Why Your Brand Should Pick a Fight (and How to Do It)

What would Batman be without the Joker?

Harry Potter without Voldemort?

Beatrix Kiddo in Kill Bill without Bill to kill?

In stories, a dastardly villain is a critical character. They’re the force that ultimately catalyzes our hero to take action and overcome the problem.

And as the audience, we love a great villain. They deepen our love for the hero. They amplify the stakes of the story. They draw us in and keep us watching because we want to see our hero take the bad guy down.

Your brand story needs a villain, too.

In other words, you need to pick a fight!

What’s the “villain” your products and services fight against? When you clearly define this enemy for your customers, you invite them to join you in that fight. You position your products and services as tools that equip them to defeat that villain.

Examples of Brands that Have a Clearly Defined Villain

Of course, unlike the movies, the villain in your story usually won’t be an actual person. But you can vilify practically anything: a concept, an inconvenience, or an injustice in the world.

For example, at StoryBrand, our villain is noise. It’s the clutter and confusion in your marketing that keeps your business from growing.

In our marketing, we unpack the devastation noise can cause. We highlight how pervasive it is. We talk about what it takes to defeat it. Ultimately, we want our customers to win the day by using our framework, overcoming noise, and finding clarity in their messaging.

Allstate’s “Mayhem” Campaign

One of my favorite villains in advertising is the Allstate Mayhem guy, played by actor Dean Winters.

He personifies all the forces of mayhem in the world that your insurance should protect you against: bad drivers, that creaky tree by your house, and even dryer lint.

In these commercials, he acts out each force, cackling as he causes car accidents and wrecks homes. It captures our imaginations and reminds us (in a funny, non-threatening way) of how easily accidents can happen.

And the closing copy ties it all together and shows you how to defeat the villain: “Mayhem is everywhere, so get an Allstate agent.”


Like Allstate, Mucinex personifies their villain. Their villain is the common cold, and they bring it to life with a talking mucus blob. (Can I just pause and say how gross it is to even type that out?)

As you pinpoint your villain, make sure your customers will recognize and identify with the havoc it wreaks.

They do a great job of making the villain relatable. We’ve all been in a situation where a bad cold has taken us away from an important event, like a kid’s birthday party. As you pinpoint your villain, make sure your customers will recognize and identify with the havoc it wreaks.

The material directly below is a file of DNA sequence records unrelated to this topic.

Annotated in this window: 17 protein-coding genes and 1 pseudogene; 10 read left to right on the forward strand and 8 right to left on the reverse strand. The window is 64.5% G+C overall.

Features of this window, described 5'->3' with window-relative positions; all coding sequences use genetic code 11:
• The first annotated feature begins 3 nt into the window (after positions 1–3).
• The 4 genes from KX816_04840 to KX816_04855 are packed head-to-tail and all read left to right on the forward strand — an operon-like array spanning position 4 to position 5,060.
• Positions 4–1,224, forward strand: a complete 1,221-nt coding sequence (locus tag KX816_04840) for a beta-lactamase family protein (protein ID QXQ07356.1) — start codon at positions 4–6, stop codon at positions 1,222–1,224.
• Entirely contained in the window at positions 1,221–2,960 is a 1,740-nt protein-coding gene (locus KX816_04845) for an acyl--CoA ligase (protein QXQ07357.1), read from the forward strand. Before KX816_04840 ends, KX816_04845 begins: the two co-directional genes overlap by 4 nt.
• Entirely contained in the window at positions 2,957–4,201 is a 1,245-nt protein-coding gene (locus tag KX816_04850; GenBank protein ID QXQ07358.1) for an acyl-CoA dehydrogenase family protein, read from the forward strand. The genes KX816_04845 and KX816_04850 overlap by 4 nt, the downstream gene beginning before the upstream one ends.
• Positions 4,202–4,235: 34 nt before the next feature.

This commercial is a rallying cry to fight the villain, and they actually show the villain being defeated. The bottle of medicine literally squashes the mucus blob as the copy rallies us to join the fight: “Start the Relief. Ditch the Misery. Let’s End This.”


Outdoor gear company REI turned holiday consumerism into a villain with a campaign called “Opt Outside.”

It seems like every year, the holiday season gets more commercialized. Themes of thankfulness and goodwill get increasingly lost in all the Black Friday deals and holiday shopping hustle.

So on Black Friday, the biggest shopping day of the year, REI closed their retail stores and encouraged people to head outside for an adventure instead of hitting the post-Thanksgiving sales.

In an article for AdWeek about the success of the campaign, the team who developed the idea strategically timed it to coincide with Black Friday. For the campaign to succeed, it needed the “villain” of consumerism in the Black Friday narrative to position itself against.

By naming a villain, REI found that millions of people wanted to be a part of rallying against it.

And what surprised them most was how the public responded. Customers took up the fight themselves, claiming their adventures with the #OptOutside hashtag. They made REI’s mission their own. By naming a villain, REI found that millions of people wanted to be a part of rallying against it.

Today the hashtag is thriving long after the campaign, with over 5.3 million posts on Instagram alone. And the goodwill and brand affinity customers feel for REI now makes them all the more likely to do business there the other 364 days of the year.

Southwest Airlines “Transfarency”

Southwest Airlines’ entire pricing model is built around the villain of competitors’ fees.

While other low-cost airlines nickel-and-dime you for seat choices, checked bags, and even water, Southwest doesn’t. In fact, they even built out a campaign around it and made up a punny word for their no-hidden-fees pricing strategy: “transfarency.”

They go after this villain in their marketing all the time. Check out this clear and compelling one-two punch against competitors’ fees:

Like Southwest does here, make your villain specific. For example, clients will often start by saying that “frustration” is a villain. It’s not. Frustration is what a villain makes us feel. Yes, we feel frustration when we get nickel and dimed by an airline. But this campaign doesn’t vilify frustration. It goes straight to the root source: competitors’ fees.

Is there a villain in your customer’s story? Is there a force your brand rallies against? Don’t be afraid to define and discuss that villain. You’ll find your customers are more than ready to join you on your fight against it — and they’ll do business with you as a result.

“The Best Six Months of My Life”.

Chris B. became a StoryBrand Guide six months ago and has found so much more than just a marketing career that he loves. He found strength he didn’t know he had. Listen to the podcast to hear his full story. And if you think you need a big change, too, try our Guide Program.


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